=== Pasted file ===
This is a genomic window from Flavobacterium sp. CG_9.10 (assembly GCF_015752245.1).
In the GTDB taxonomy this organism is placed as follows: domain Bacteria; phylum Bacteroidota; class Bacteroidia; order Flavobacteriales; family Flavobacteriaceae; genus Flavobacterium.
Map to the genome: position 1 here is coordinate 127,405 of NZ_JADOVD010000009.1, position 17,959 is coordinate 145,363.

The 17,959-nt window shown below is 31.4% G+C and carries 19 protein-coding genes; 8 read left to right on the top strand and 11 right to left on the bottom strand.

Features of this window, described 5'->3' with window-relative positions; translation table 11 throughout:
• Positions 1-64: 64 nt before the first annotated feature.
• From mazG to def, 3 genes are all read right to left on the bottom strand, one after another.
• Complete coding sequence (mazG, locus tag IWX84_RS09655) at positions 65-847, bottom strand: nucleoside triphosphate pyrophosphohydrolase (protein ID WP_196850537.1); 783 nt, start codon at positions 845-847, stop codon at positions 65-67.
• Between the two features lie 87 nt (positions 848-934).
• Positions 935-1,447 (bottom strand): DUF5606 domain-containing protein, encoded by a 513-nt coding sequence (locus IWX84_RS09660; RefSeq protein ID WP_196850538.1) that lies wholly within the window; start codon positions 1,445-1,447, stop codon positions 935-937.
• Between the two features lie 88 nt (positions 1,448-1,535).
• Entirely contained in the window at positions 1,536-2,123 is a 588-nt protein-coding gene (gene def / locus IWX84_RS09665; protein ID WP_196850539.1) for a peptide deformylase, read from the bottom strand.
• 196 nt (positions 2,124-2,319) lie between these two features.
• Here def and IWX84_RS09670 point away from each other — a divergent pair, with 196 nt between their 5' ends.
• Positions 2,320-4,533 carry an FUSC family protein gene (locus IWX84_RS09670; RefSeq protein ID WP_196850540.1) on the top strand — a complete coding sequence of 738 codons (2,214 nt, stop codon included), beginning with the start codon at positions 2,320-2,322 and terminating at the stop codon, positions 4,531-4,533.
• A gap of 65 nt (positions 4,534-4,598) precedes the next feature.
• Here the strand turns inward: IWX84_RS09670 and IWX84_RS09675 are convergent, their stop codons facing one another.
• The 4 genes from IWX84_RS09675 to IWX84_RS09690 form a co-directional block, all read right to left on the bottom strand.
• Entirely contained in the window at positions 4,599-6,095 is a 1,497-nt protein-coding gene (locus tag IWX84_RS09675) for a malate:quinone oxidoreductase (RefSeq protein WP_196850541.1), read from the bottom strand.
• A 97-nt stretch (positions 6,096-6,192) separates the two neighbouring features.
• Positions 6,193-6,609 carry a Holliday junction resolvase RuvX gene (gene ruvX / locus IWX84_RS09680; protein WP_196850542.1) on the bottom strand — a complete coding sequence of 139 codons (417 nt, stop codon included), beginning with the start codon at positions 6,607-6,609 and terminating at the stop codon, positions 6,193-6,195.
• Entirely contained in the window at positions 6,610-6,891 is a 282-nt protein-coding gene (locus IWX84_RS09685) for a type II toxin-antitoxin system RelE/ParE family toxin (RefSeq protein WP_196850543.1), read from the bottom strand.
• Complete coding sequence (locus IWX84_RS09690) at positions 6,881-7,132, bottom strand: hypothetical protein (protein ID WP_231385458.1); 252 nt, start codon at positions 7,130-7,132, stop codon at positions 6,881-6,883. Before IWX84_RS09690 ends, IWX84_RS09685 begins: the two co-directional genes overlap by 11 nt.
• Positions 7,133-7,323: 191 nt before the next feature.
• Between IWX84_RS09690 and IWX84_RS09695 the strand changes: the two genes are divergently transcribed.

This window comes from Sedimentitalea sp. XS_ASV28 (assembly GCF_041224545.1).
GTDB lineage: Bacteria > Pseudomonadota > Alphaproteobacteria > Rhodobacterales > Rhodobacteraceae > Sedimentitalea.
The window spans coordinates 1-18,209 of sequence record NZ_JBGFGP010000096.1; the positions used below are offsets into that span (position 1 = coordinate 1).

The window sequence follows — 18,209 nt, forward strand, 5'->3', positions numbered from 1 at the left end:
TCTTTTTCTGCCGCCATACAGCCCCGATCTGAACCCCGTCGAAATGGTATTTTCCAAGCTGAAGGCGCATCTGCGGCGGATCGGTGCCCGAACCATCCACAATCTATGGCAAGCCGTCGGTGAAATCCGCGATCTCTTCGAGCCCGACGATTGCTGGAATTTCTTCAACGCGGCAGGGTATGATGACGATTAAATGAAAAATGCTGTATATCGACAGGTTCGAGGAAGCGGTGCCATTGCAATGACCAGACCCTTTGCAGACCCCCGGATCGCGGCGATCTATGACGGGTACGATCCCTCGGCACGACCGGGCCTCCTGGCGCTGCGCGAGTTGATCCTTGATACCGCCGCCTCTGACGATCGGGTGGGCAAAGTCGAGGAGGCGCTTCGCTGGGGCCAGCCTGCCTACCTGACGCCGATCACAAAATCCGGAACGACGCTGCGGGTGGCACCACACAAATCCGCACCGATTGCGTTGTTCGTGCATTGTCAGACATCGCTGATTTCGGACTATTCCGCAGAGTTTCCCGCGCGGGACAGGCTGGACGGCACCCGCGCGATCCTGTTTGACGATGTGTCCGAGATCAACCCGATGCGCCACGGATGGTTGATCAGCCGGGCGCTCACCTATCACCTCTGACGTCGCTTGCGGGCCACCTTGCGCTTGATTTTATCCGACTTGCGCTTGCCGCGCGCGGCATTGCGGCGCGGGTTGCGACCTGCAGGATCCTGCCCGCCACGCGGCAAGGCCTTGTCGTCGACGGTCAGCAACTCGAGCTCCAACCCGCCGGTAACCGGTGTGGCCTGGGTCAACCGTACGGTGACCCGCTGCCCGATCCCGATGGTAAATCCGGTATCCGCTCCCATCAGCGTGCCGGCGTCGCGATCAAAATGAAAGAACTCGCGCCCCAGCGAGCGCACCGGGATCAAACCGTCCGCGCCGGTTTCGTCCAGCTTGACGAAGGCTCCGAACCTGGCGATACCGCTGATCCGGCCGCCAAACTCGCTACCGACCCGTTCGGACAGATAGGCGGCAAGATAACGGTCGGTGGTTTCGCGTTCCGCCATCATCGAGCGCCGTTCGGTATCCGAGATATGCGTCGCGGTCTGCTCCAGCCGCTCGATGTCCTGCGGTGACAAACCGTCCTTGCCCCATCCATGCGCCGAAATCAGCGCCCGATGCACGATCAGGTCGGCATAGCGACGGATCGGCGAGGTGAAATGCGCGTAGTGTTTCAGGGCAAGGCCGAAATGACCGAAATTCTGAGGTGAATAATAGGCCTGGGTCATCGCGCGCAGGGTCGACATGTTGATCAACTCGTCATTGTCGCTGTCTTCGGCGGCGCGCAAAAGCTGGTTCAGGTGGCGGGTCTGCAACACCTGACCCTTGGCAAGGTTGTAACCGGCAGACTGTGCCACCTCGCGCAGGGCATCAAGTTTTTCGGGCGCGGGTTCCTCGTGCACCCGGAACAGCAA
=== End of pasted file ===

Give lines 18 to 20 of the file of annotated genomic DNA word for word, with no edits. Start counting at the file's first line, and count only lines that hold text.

• The 4 genes from IWX84_RS09675 to IWX84_RS09690 form a co-directional block, all read right to left on the bottom strand.
• Entirely contained in the window at positions 4,599-6,095 is a 1,497-nt protein-coding gene (locus tag IWX84_RS09675) for a malate:quinone oxidoreductase (RefSeq protein WP_196850541.1), read from the bottom strand.
• A 97-nt stretch (positions 6,096-6,192) separates the two neighbouring features.